Step 8: Seal It!

My favorite way to store the stock is in the refrigerator - "sealed" in Mason Jars. It's so much less hassle than freezing it and having to thaw it every time you need it. Pour the hot, strained stock into quart-sized wide-mouth mason jars.

Pro Tip: the trick is to pour the strained stock into the jars while it is still very warm (even hot-ish) and put the lids and bands on very tightly. I have found that this "seals" and preserves the stock in the refrigerator for up to a month!! If there is a delicious layer of fat on the top, it will even keep for longer!! If it was sealed correctly then the jar should "pop" when you open it. Just like when you open something that has been "canned."

Make sure you use real Ball Mason jars - which are made for canning and can withstand high temperatures. :) After you jar up the stock, let them sit on the counter a minute before you put them in the refrigerator. If they cool too fast they could break.

To freeze: Pour the stock into plastic quart-sized "ziplock" containers and put in the freezer. (Glass tends to break when you freeze it, so after a few mishaps and wasted stock, I just recommend using plastic now.)

Step 9: get the jiggle?!

When you open a jar of your refrigerated stock, it should be really gelatinous! If it is, that means you did it right! If it is still watery, that could mean either that it was cooked on too high of a temperature or that there was too much water and not enough turkey/chicken parts. Keep tweaking it until you get "the jiggle!"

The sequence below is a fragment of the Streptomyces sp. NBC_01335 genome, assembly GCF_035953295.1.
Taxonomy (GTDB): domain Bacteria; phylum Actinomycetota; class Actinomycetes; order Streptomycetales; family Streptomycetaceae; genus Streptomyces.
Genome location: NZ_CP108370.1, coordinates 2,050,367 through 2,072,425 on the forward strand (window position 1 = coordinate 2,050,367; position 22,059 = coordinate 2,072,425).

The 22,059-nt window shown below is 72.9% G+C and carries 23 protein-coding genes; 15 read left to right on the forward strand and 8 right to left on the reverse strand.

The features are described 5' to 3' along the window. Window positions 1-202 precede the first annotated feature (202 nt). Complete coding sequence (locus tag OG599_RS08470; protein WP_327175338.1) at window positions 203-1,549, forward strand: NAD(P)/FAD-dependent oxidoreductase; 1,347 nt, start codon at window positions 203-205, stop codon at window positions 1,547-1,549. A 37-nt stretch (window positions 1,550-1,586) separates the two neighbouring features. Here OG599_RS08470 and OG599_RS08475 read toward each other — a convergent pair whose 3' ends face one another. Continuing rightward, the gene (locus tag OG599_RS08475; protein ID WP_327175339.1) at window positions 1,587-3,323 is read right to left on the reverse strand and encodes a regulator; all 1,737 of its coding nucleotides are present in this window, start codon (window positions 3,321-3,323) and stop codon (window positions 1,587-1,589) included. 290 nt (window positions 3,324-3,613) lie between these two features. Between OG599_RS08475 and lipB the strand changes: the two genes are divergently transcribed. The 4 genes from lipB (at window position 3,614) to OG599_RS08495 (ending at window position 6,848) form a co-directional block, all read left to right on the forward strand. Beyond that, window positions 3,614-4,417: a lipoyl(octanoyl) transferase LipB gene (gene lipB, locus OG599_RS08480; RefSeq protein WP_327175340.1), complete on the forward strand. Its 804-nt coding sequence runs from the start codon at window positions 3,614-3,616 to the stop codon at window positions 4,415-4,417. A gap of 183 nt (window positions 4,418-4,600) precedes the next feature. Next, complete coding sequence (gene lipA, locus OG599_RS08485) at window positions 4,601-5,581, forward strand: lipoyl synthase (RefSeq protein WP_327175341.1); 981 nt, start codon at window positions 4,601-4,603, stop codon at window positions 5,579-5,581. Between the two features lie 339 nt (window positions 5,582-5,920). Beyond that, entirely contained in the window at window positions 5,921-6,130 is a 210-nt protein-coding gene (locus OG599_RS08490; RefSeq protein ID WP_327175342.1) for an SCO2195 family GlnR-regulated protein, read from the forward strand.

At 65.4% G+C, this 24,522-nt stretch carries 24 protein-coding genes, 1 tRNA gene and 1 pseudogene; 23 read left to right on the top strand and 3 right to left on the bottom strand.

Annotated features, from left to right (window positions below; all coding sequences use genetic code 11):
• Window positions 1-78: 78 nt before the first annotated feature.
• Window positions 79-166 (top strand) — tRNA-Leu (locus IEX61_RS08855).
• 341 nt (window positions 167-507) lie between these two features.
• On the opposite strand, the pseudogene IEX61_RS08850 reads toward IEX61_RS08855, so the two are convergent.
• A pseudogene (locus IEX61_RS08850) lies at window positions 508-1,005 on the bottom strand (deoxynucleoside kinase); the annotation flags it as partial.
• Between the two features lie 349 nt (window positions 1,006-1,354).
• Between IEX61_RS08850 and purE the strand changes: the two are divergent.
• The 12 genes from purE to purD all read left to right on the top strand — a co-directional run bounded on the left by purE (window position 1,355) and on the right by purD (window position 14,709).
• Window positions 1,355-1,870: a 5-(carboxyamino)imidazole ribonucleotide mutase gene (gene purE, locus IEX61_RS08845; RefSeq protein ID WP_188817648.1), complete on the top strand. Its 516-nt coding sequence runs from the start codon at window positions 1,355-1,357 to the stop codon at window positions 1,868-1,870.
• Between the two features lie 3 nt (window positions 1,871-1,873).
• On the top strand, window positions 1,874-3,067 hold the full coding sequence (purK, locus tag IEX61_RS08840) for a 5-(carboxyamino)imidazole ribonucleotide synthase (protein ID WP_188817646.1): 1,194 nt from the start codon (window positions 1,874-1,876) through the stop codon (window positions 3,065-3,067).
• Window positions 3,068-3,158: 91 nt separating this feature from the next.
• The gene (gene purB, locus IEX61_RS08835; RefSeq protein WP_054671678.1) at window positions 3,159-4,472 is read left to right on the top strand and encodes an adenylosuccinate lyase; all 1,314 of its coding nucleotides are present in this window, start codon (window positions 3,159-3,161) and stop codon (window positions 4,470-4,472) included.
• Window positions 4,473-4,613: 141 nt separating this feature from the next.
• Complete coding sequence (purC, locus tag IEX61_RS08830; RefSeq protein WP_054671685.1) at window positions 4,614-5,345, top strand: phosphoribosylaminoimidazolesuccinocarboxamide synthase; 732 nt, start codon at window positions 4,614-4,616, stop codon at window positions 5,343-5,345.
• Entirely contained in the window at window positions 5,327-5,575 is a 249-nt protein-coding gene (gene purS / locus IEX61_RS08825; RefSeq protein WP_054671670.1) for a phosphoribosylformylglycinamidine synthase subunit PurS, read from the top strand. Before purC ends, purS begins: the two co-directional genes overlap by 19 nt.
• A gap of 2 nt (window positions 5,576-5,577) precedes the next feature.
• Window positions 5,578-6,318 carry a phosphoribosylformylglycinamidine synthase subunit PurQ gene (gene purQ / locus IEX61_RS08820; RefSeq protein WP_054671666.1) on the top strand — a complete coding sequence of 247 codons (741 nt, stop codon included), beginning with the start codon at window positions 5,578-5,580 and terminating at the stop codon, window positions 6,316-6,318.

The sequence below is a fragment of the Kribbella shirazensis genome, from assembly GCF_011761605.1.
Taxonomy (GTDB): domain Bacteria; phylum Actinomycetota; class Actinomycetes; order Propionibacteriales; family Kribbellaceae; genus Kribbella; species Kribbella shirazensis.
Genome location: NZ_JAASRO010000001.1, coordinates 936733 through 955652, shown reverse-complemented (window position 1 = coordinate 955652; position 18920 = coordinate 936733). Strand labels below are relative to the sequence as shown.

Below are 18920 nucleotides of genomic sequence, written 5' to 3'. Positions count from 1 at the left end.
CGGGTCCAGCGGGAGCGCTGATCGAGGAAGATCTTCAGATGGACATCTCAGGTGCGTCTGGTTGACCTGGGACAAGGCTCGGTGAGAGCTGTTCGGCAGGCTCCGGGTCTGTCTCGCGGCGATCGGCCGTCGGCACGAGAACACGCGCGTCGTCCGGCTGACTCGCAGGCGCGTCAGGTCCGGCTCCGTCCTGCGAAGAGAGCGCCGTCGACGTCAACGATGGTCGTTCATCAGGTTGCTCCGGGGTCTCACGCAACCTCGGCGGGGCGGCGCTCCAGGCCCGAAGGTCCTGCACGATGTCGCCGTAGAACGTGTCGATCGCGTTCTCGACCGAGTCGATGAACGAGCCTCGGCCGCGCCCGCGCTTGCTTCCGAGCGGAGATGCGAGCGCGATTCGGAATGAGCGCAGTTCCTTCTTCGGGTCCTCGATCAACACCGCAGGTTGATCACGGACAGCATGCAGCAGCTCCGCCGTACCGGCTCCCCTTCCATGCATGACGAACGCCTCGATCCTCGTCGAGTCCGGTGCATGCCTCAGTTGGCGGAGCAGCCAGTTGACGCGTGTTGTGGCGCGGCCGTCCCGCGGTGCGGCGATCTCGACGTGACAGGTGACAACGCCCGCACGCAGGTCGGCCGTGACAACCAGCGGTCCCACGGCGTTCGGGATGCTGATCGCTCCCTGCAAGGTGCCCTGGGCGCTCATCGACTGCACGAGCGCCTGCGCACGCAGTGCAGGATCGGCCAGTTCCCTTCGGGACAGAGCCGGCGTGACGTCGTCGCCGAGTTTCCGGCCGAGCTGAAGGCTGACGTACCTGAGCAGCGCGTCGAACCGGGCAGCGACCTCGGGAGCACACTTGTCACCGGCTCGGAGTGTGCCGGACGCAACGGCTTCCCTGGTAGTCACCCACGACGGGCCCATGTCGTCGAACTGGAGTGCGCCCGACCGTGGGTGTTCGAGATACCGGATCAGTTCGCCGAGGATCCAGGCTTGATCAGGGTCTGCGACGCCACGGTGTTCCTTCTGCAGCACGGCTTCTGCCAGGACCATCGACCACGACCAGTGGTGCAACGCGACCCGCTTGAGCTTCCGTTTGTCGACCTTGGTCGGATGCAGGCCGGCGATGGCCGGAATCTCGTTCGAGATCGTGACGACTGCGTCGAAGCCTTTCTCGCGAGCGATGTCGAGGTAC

Step 10: Drink it daily!

I recommend drinking at least a mug a day. I sometimes drink a cup with each meal! Just re-heat the refrigerated stock in a small saucepan.

Feeding it to Kids

I drink stock daily with my dinner - probably around 2-3 cups of it. I feed it to my kids too - my 4-yr-old and 2-year-old both will drink it out of a sippy cup. sippy-cup And my 8-month-old old recently started drinking it out of a glass baby bottle. The older two also love to drink up the stock in their bowls using a kids’ medicine syringe. It’s kinda odd, but a genius way to get every last drop of stock in their bellies with no waste at all!